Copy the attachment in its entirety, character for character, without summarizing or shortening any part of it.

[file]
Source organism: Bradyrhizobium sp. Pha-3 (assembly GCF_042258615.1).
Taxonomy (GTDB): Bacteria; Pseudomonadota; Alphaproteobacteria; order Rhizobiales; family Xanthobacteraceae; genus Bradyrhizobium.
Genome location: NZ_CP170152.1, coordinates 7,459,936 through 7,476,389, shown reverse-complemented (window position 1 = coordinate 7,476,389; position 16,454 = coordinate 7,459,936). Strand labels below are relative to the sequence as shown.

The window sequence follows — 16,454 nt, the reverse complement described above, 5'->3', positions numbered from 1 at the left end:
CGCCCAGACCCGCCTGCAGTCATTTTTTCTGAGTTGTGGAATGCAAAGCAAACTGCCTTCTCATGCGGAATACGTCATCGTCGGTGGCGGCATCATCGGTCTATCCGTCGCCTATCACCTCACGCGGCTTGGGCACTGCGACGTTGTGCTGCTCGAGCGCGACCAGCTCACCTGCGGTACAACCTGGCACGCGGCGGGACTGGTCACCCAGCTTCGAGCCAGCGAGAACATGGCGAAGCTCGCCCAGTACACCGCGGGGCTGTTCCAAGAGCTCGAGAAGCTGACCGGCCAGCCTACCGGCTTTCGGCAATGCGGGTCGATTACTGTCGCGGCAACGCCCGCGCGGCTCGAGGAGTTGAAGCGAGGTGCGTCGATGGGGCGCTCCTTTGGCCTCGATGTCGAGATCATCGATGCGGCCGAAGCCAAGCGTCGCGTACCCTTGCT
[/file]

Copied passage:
Source organism: Bradyrhizobium sp. Pha-3 (assembly GCF_042258615.1).
Taxonomy (GTDB): Bacteria; Pseudomonadota; Alphaproteobacteria; order Rhizobiales; family Xanthobacteraceae; genus Bradyrhizobium.
Genome location: NZ_CP170152.1, coordinates 7,459,936 through 7,476,389, shown reverse-complemented (window position 1 = coordinate 7,476,389; position 16,454 = coordinate 7,459,936). Strand labels below are relative to the sequence as shown.

The window sequence follows — 16,454 nt, the reverse complement described above, 5'->3', positions numbered from 1 at the left end:
CGCCCAGACCCGCCTGCAGTCATTTTTTCTGAGTTGTGGAATGCAAAGCAAACTGCCTTCTCATGCGGAATACGTCATCGTCGGTGGCGGCATCATCGGTCTATCCGTCGCCTATCACCTCACGCGGCTTGGGCACTGCGACGTTGTGCTGCTCGAGCGCGACCAGCTCACCTGCGGTACAACCTGGCACGCGGCGGGACTGGTCACCCAGCTTCGAGCCAGCGAGAACATGGCGAAGCTCGCCCAGTACACCGCGGGGCTGTTCCAAGAGCTCGAGAAGCTGACCGGCCAGCCTACCGGCTTTCGGCAATGCGGGTCGATTACTGTCGCGGCAACGCCCGCGCGGCTCGAGGAGTTGAAGCGAGGTGCGTCGATGGGGCGCTCCTTTGGCCTCGATGTCGAGATCATCGATGCGGCCGAAGCCAAGCGTCGCGTACCCTTGCT